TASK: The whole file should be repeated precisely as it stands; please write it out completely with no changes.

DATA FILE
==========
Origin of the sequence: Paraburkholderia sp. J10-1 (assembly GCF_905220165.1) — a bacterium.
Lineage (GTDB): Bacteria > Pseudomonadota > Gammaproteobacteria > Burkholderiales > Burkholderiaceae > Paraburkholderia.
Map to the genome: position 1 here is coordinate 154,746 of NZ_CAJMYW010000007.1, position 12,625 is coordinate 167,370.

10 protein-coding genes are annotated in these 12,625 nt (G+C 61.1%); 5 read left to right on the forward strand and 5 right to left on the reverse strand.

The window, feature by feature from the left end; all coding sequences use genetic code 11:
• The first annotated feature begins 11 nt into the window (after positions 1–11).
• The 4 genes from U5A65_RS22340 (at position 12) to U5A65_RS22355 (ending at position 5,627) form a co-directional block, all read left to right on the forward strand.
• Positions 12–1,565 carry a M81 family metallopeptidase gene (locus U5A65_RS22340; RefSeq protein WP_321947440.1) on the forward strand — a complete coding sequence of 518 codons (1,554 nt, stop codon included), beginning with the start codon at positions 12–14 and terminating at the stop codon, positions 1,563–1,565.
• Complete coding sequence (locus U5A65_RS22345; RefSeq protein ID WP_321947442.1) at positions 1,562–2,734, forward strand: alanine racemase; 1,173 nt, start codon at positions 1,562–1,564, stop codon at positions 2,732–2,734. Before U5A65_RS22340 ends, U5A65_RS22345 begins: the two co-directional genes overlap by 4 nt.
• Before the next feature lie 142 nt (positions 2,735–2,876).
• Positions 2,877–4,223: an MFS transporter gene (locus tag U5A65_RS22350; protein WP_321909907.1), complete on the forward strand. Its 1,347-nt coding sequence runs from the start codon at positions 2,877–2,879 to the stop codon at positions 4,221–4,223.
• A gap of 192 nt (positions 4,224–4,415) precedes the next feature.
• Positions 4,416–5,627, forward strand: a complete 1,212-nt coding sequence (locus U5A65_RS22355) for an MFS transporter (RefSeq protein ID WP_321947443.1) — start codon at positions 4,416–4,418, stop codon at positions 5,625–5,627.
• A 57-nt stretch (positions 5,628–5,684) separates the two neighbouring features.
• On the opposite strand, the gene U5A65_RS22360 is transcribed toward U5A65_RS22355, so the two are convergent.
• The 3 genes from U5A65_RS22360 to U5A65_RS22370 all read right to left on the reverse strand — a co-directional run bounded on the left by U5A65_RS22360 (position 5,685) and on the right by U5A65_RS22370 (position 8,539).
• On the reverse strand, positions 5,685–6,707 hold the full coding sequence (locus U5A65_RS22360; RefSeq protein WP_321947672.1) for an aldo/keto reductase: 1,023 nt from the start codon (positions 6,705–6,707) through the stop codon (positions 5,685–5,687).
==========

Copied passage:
Origin of the sequence: Paraburkholderia sp. J10-1 (assembly GCF_905220165.1) — a bacterium.
Lineage (GTDB): Bacteria > Pseudomonadota > Gammaproteobacteria > Burkholderiales > Burkholderiaceae > Paraburkholderia.
Map to the genome: position 1 here is coordinate 154,746 of NZ_CAJMYW010000007.1, position 12,625 is coordinate 167,370.

10 protein-coding genes are annotated in these 12,625 nt (G+C 61.1%); 5 read left to right on the forward strand and 5 right to left on the reverse strand.

The window, feature by feature from the left end; all coding sequences use genetic code 11:
• The first annotated feature begins 11 nt into the window (after positions 1–11).
• The 4 genes from U5A65_RS22340 (at position 12) to U5A65_RS22355 (ending at position 5,627) form a co-directional block, all read left to right on the forward strand.
• Positions 12–1,565 carry a M81 family metallopeptidase gene (locus U5A65_RS22340; RefSeq protein WP_321947440.1) on the forward strand — a complete coding sequence of 518 codons (1,554 nt, stop codon included), beginning with the start codon at positions 12–14 and terminating at the stop codon, positions 1,563–1,565.
• Complete coding sequence (locus U5A65_RS22345; RefSeq protein ID WP_321947442.1) at positions 1,562–2,734, forward strand: alanine racemase; 1,173 nt, start codon at positions 1,562–1,564, stop codon at positions 2,732–2,734. Before U5A65_RS22340 ends, U5A65_RS22345 begins: the two co-directional genes overlap by 4 nt.
• Before the next feature lie 142 nt (positions 2,735–2,876).
• Positions 2,877–4,223: an MFS transporter gene (locus tag U5A65_RS22350; protein WP_321909907.1), complete on the forward strand. Its 1,347-nt coding sequence runs from the start codon at positions 2,877–2,879 to the stop codon at positions 4,221–4,223.
• A gap of 192 nt (positions 4,224–4,415) precedes the next feature.
• Positions 4,416–5,627, forward strand: a complete 1,212-nt coding sequence (locus U5A65_RS22355) for an MFS transporter (RefSeq protein ID WP_321947443.1) — start codon at positions 4,416–4,418, stop codon at positions 5,625–5,627.
• A 57-nt stretch (positions 5,628–5,684) separates the two neighbouring features.
• On the opposite strand, the gene U5A65_RS22360 is transcribed toward U5A65_RS22355, so the two are convergent.
• The 3 genes from U5A65_RS22360 to U5A65_RS22370 all read right to left on the reverse strand — a co-directional run bounded on the left by U5A65_RS22360 (position 5,685) and on the right by U5A65_RS22370 (position 8,539).
• On the reverse strand, positions 5,685–6,707 hold the full coding sequence (locus U5A65_RS22360; RefSeq protein WP_321947672.1) for an aldo/keto reductase: 1,023 nt from the start codon (positions 6,705–6,707) through the stop codon (positions 5,685–5,687).